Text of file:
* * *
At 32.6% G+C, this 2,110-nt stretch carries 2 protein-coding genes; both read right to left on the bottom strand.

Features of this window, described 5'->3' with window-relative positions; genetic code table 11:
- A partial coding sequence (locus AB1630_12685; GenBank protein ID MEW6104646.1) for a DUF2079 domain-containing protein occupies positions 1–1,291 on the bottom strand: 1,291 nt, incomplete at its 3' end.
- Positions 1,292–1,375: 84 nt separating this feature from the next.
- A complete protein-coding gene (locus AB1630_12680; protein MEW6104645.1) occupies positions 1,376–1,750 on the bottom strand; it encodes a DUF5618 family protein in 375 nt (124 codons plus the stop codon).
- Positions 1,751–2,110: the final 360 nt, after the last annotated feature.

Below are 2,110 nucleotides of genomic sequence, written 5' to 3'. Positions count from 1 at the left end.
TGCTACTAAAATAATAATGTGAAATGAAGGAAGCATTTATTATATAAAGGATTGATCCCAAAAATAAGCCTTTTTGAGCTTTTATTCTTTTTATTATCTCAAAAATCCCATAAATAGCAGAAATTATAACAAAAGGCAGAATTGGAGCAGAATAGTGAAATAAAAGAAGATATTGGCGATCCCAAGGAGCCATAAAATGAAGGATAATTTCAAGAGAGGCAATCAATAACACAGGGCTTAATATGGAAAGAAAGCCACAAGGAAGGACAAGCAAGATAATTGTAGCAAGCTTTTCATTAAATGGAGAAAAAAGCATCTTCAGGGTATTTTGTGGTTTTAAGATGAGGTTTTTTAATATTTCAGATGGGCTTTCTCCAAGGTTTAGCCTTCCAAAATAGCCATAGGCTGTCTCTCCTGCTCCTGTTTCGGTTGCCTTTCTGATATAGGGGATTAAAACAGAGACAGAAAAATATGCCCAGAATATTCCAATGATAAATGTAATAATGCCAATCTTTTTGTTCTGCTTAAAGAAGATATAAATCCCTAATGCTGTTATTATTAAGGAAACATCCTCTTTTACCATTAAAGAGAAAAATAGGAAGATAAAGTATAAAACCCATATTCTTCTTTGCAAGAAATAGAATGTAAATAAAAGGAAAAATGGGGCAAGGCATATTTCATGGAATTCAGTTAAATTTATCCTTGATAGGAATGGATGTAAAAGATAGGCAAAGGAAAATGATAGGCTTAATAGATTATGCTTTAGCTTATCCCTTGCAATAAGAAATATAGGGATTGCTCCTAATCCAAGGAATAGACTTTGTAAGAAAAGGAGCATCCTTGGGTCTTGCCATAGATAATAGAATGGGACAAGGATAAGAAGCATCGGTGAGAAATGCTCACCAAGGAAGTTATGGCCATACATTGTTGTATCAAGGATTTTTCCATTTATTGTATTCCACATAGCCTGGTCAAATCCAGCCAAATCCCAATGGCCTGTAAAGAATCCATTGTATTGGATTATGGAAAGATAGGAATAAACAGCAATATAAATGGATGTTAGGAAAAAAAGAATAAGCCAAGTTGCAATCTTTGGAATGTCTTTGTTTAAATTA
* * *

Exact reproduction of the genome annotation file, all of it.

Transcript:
At 32.6% G+C, this 2,110-nt stretch carries 2 protein-coding genes; both read right to left on the bottom strand.

Features of this window, described 5'->3' with window-relative positions; genetic code table 11:
- A partial coding sequence (locus AB1630_12685; GenBank protein ID MEW6104646.1) for a DUF2079 domain-containing protein occupies positions 1–1,291 on the bottom strand: 1,291 nt, incomplete at its 3' end.
- Positions 1,292–1,375: 84 nt separating this feature from the next.
- A complete protein-coding gene (locus AB1630_12680; protein MEW6104645.1) occupies positions 1,376–1,750 on the bottom strand; it encodes a DUF5618 family protein in 375 nt (124 codons plus the stop codon).
- Positions 1,751–2,110: the final 360 nt, after the last annotated feature.

Below are 2,110 nucleotides of genomic sequence, written 5' to 3'. Positions count from 1 at the left end.
TGCTACTAAAATAATAATGTGAAATGAAGGAAGCATTTATTATATAAAGGATTGATCCCAAAAATAAGCCTTTTTGAGCTTTTATTCTTTTTATTATCTCAAAAATCCCATAAATAGCAGAAATTATAACAAAAGGCAGAATTGGAGCAGAATAGTGAAATAAAAGAAGATATTGGCGATCCCAAGGAGCCATAAAATGAAGGATAATTTCAAGAGAGGCAATCAATAACACAGGGCTTAATATGGAAAGAAAGCCACAAGGAAGGACAAGCAAGATAATTGTAGCAAGCTTTTCATTAAATGGAGAAAAAAGCATCTTCAGGGTATTTTGTGGTTTTAAGATGAGGTTTTTTAATATTTCAGATGGGCTTTCTCCAAGGTTTAGCCTTCCAAAATAGCCATAGGCTGTCTCTCCTGCTCCTGTTTCGGTTGCCTTTCTGATATAGGGGATTAAAACAGAGACAGAAAAATATGCCCAGAATATTCCAATGATAAATGTAATAATGCCAATCTTTTTGTTCTGCTTAAAGAAGATATAAATCCCTAATGCTGTTATTATTAAGGAAACATCCTCTTTTACCATTAAAGAGAAAAATAGGAAGATAAAGTATAAAACCCATATTCTTCTTTGCAAGAAATAGAATGTAAATAAAAGGAAAAATGGGGCAAGGCATATTTCATGGAATTCAGTTAAATTTATCCTTGATAGGAATGGATGTAAAAGATAGGCAAAGGAAAATGATAGGCTTAATAGATTATGCTTTAGCTTATCCCTTGCAATAAGAAATATAGGGATTGCTCCTAATCCAAGGAATAGACTTTGTAAGAAAAGGAGCATCCTTGGGTCTTGCCATAGATAATAGAATGGGACAAGGATAAGAAGCATCGGTGAGAAATGCTCACCAAGGAAGTTATGGCCATACATTGTTGTATCAAGGATTTTTCCATTTATTGTATTCCACATAGCCTGGTCAAATCCAGCCAAATCCCAATGGCCTGTAAAGAATCCATTGTATTGGATTATGGAAAGATAGGAATAAACAGCAATATAAATGGATGTTAGGAAAAAAAGAATAAGCCAAGTTGCAATCTTTGGAATGTCTTTGTTTAAATTA